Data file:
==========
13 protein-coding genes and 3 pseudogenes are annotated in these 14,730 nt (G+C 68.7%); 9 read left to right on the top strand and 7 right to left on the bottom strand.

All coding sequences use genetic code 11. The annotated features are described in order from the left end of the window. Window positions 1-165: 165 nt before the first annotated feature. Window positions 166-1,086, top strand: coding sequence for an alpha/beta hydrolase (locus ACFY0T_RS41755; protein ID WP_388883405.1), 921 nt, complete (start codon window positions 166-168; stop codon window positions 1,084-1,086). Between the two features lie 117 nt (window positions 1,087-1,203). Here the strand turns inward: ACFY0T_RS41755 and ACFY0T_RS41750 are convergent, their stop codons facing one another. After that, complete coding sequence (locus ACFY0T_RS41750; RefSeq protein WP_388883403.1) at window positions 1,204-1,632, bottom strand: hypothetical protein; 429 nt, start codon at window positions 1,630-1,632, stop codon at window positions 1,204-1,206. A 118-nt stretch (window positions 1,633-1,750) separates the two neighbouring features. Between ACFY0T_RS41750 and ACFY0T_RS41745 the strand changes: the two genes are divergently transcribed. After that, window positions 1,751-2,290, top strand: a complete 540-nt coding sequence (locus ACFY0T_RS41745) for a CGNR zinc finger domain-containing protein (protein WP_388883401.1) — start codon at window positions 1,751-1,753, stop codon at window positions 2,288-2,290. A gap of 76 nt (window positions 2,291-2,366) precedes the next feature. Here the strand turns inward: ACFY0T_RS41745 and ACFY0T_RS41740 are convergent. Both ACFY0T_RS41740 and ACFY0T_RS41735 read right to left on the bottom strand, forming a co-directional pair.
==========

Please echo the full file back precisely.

13 protein-coding genes and 3 pseudogenes are annotated in these 14,730 nt (G+C 68.7%); 9 read left to right on the top strand and 7 right to left on the bottom strand.

All coding sequences use genetic code 11. The annotated features are described in order from the left end of the window. Window positions 1-165: 165 nt before the first annotated feature. Window positions 166-1,086, top strand: coding sequence for an alpha/beta hydrolase (locus ACFY0T_RS41755; protein ID WP_388883405.1), 921 nt, complete (start codon window positions 166-168; stop codon window positions 1,084-1,086). Between the two features lie 117 nt (window positions 1,087-1,203). Here the strand turns inward: ACFY0T_RS41755 and ACFY0T_RS41750 are convergent, their stop codons facing one another. After that, complete coding sequence (locus ACFY0T_RS41750; RefSeq protein WP_388883403.1) at window positions 1,204-1,632, bottom strand: hypothetical protein; 429 nt, start codon at window positions 1,630-1,632, stop codon at window positions 1,204-1,206. A 118-nt stretch (window positions 1,633-1,750) separates the two neighbouring features. Between ACFY0T_RS41750 and ACFY0T_RS41745 the strand changes: the two genes are divergently transcribed. After that, window positions 1,751-2,290, top strand: a complete 540-nt coding sequence (locus ACFY0T_RS41745) for a CGNR zinc finger domain-containing protein (protein WP_388883401.1) — start codon at window positions 1,751-1,753, stop codon at window positions 2,288-2,290. A gap of 76 nt (window positions 2,291-2,366) precedes the next feature. Here the strand turns inward: ACFY0T_RS41745 and ACFY0T_RS41740 are convergent. Both ACFY0T_RS41740 and ACFY0T_RS41735 read right to left on the bottom strand, forming a co-directional pair.